Group President Jim Kim says 1.5C warming could already be locked into Earth’s system, calls on governments to act fast
By Ed King
Countries must be prepared to make short term sacrifices in order to successfully address the threat posed by climate change, World Bank president Jim Kim has warned.
With under a week to go before the next round of UN climate negotiations start in Peru, Kim said the window to tackle rising levels of carbon emissions is closing.
“Global leaders will need to take difficult decisions that will require, in some instances, short term sacrifice but ultimately lead to long term gains for all,” he said.
There is “growing evidence” that warming close to 1.5C is already locked into the Earth’s atmospheric system, threatening the future of low lying states at risk from sea level rise, he added.
Kim’s comments came on the day the bank launched its third annual “Turn Down The Heat” report, this year focusing on the consequences of warming beyond 2C in the Middle East, Latin America and Europe.
Compiled by scientists at the Potsdam Institute for Climate Impact Research and Climate Analytics, it said weather patters regarded as extreme today could become the “new climate normal.”
“Under current policies there is about a 40 percent chance of exceeding 4C by 2100 and a 10 percent chance of exceeding 5C,” said the report.
Possible consequences of a temperature rise of 2C by 2050 include a 70% drop in Brazil’s soybean crop, and a 50% fall in its wheat crop.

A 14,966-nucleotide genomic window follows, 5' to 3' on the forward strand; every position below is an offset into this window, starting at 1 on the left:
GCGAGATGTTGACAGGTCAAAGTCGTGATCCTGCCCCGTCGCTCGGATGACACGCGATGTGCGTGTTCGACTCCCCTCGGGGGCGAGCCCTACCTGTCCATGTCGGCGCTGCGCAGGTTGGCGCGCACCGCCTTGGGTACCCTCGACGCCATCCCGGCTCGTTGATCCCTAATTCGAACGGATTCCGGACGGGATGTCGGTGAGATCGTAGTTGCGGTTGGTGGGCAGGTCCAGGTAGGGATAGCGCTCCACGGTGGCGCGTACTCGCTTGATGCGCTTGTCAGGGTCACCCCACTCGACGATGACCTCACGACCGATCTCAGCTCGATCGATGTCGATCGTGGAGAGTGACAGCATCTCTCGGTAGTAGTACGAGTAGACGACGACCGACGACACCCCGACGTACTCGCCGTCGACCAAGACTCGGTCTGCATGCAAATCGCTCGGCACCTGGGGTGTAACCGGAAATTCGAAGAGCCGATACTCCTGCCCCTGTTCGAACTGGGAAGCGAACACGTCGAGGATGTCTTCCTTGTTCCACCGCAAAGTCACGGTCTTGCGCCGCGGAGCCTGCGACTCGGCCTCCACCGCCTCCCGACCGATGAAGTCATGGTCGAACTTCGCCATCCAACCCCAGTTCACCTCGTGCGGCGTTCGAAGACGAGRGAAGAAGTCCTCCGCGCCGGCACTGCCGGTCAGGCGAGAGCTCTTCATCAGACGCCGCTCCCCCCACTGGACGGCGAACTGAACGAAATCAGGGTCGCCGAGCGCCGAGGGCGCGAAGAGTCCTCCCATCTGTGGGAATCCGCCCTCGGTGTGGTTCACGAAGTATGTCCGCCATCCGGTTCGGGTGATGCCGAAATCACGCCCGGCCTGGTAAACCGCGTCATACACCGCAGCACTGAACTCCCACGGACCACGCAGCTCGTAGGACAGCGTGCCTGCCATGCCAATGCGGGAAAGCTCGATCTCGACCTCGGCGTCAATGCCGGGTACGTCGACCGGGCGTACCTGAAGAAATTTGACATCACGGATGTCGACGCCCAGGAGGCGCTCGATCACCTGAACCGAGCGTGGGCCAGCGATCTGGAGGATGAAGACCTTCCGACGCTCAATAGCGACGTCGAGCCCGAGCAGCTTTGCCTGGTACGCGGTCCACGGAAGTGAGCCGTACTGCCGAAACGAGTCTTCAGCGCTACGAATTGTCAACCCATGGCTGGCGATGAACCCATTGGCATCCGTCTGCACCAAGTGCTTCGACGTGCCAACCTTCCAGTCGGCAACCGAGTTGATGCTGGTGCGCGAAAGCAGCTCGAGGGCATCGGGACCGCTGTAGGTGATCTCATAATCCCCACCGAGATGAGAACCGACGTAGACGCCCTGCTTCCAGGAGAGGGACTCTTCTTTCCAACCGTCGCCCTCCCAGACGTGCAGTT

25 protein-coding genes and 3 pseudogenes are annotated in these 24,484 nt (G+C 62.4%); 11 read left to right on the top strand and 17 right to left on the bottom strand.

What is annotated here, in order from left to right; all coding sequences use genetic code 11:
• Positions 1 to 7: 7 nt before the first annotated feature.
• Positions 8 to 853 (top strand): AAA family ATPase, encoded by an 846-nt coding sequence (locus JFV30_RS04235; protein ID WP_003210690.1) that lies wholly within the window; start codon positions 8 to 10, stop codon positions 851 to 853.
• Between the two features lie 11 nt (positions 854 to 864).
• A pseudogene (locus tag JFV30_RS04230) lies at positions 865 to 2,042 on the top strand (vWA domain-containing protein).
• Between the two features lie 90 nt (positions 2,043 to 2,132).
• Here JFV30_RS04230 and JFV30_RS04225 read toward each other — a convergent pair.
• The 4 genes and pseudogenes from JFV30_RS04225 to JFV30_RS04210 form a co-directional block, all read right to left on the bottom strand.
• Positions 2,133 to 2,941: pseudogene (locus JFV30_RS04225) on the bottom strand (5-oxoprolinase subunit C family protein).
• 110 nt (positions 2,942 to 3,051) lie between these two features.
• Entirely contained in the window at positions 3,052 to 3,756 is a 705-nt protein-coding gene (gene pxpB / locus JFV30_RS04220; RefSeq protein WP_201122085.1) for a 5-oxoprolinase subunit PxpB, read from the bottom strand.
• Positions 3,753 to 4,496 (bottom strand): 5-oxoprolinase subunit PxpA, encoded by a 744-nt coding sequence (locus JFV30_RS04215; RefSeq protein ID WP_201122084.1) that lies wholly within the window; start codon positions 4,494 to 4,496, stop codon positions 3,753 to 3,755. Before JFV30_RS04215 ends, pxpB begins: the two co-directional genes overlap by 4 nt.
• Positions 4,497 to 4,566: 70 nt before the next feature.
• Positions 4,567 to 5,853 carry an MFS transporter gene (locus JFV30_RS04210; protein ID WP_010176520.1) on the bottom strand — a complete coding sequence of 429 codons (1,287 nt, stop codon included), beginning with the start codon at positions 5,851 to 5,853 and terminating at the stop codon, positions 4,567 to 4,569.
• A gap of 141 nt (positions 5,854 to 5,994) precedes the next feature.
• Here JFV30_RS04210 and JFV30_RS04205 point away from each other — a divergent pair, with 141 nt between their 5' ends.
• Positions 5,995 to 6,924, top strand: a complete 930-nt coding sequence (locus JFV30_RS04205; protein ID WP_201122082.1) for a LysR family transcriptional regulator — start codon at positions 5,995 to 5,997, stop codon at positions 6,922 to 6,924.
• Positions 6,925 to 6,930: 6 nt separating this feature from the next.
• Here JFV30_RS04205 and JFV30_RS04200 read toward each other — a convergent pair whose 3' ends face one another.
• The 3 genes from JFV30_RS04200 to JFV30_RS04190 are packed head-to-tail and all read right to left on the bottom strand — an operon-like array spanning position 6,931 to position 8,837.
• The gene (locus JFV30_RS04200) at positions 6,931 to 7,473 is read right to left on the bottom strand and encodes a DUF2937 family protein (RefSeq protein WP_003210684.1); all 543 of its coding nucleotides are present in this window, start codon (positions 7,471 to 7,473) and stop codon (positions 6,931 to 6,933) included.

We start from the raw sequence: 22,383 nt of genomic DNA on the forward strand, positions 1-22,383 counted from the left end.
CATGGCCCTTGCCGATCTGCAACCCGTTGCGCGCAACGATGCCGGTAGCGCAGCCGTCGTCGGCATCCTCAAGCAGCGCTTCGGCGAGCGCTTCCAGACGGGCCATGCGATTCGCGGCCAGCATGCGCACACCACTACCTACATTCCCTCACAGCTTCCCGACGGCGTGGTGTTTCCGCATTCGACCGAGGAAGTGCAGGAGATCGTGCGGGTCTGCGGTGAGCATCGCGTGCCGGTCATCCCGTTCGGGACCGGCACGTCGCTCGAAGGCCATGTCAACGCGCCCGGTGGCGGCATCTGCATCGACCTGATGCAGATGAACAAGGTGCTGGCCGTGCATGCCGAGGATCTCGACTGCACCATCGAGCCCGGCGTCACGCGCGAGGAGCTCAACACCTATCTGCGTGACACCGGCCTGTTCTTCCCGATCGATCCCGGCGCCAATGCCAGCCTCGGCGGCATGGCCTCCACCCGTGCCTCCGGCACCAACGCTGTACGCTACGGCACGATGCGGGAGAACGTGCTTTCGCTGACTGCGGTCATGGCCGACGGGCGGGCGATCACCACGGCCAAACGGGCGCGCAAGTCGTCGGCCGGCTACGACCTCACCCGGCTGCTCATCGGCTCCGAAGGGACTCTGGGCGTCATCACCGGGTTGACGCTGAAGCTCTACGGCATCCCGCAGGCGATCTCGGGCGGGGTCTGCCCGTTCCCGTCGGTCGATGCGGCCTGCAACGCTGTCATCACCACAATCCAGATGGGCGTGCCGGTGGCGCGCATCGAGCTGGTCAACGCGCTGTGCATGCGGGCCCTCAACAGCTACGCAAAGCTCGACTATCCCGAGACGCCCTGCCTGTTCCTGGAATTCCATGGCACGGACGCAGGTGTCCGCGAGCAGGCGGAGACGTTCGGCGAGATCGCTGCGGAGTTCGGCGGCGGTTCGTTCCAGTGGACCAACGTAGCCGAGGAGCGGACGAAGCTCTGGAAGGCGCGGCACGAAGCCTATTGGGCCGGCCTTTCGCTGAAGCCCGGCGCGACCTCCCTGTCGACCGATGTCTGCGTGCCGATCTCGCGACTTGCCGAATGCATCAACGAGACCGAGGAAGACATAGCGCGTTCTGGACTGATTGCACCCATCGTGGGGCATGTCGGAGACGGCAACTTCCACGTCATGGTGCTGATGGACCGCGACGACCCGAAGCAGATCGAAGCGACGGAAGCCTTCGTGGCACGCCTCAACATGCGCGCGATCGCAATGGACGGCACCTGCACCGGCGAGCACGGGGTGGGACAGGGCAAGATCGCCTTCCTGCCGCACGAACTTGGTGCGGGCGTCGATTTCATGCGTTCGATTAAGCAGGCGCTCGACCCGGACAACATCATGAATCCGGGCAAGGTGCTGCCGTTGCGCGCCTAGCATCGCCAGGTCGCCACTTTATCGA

Migration and conflicts over water could exacerbate an already delicate security situation in the Middle East.
And in the Balkans, maize, wheat, grapes and vegetable production could plummet by 50%.
Kim did not specify what “sacrifices” countries would have to make in the short term, but leaders are being encouraged to scrap often popular fossil fuel subsidies which create an artificially low price for oil, gas and coal.
A major economic study backed by nine governments and published earlier this year concluded that between 50-90% of carbon cuts could be achieved while boosting economic growth, but acknowledged there would be additional costs in terms of clean energy investments.
In the past 12 months the bank has already announced it will not fund any new coal plants unless there is a compelling development case.
Kim said the bank would use its power to try and slow greenhouse gas emissions, indicating it would “bring forward new financial instruments” to incentivise green growth.
But he said it could not do it alone, and called on governments to accelerate efforts to move away from fossil fuel use.
“World leaders and policy makers should embrace affordable solutions like carbon pricing and policy choices that shift investment to clean public transport, cleaner energy and more energy efficient factories, buildings and appliances,” he said.
UN officials hope the Peru round of international talks will deliver a draft text for a global deal, which they hope will be signed off in Paris next year.
A recent pact between the US and China to jointly curb carbon emissions, along within $9.3billion pledged to a UN Green Fund has raised hopes of a breakthrough.
But Kim’s special envoy on climate change Rachel Kyte said progress was still too slow.
“Leaders must step up and take the necessary decisions on how we manage our economies towards clean growth and resilient development,” she said.
“Urgent and substantial technological, economic, institutional and behavioral change is needed to reverse present trends… We need the political will to make this happen.”